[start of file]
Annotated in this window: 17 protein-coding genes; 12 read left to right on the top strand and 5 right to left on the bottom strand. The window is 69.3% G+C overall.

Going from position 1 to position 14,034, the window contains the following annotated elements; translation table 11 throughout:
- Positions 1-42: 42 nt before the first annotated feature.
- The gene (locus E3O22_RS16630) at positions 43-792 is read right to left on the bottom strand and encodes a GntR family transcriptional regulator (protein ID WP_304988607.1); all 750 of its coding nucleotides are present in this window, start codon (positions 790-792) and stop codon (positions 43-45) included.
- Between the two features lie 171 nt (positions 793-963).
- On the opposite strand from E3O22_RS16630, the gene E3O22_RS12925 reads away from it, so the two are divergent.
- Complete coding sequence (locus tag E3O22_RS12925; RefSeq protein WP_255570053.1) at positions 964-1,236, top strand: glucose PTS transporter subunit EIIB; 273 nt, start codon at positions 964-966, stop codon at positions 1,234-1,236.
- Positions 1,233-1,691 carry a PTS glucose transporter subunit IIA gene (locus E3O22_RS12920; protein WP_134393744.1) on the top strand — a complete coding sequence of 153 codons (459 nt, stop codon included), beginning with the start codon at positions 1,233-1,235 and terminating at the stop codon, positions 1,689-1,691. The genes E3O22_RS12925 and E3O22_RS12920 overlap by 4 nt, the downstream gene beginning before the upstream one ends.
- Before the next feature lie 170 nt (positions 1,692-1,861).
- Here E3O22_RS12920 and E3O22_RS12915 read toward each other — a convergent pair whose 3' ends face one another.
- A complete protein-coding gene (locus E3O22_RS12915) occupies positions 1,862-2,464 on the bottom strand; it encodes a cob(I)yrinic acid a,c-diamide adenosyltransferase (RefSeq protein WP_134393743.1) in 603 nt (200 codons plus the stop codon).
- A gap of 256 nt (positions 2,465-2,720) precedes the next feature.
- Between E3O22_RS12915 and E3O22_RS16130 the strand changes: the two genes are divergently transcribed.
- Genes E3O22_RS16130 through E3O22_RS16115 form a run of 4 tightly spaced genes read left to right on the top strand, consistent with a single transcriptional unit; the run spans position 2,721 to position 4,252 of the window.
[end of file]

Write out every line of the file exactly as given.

Annotated in this window: 17 protein-coding genes; 12 read left to right on the top strand and 5 right to left on the bottom strand. The window is 69.3% G+C overall.

Going from position 1 to position 14,034, the window contains the following annotated elements; translation table 11 throughout:
- Positions 1-42: 42 nt before the first annotated feature.
- The gene (locus E3O22_RS16630) at positions 43-792 is read right to left on the bottom strand and encodes a GntR family transcriptional regulator (protein ID WP_304988607.1); all 750 of its coding nucleotides are present in this window, start codon (positions 790-792) and stop codon (positions 43-45) included.
- Between the two features lie 171 nt (positions 793-963).
- On the opposite strand from E3O22_RS16630, the gene E3O22_RS12925 reads away from it, so the two are divergent.
- Complete coding sequence (locus tag E3O22_RS12925; RefSeq protein WP_255570053.1) at positions 964-1,236, top strand: glucose PTS transporter subunit EIIB; 273 nt, start codon at positions 964-966, stop codon at positions 1,234-1,236.
- Positions 1,233-1,691 carry a PTS glucose transporter subunit IIA gene (locus E3O22_RS12920; protein WP_134393744.1) on the top strand — a complete coding sequence of 153 codons (459 nt, stop codon included), beginning with the start codon at positions 1,233-1,235 and terminating at the stop codon, positions 1,689-1,691. The genes E3O22_RS12925 and E3O22_RS12920 overlap by 4 nt, the downstream gene beginning before the upstream one ends.
- Before the next feature lie 170 nt (positions 1,692-1,861).
- Here E3O22_RS12920 and E3O22_RS12915 read toward each other — a convergent pair whose 3' ends face one another.
- A complete protein-coding gene (locus E3O22_RS12915) occupies positions 1,862-2,464 on the bottom strand; it encodes a cob(I)yrinic acid a,c-diamide adenosyltransferase (RefSeq protein WP_134393743.1) in 603 nt (200 codons plus the stop codon).
- A gap of 256 nt (positions 2,465-2,720) precedes the next feature.
- Between E3O22_RS12915 and E3O22_RS16130 the strand changes: the two genes are divergently transcribed.
- Genes E3O22_RS16130 through E3O22_RS16115 form a run of 4 tightly spaced genes read left to right on the top strand, consistent with a single transcriptional unit; the run spans position 2,721 to position 4,252 of the window.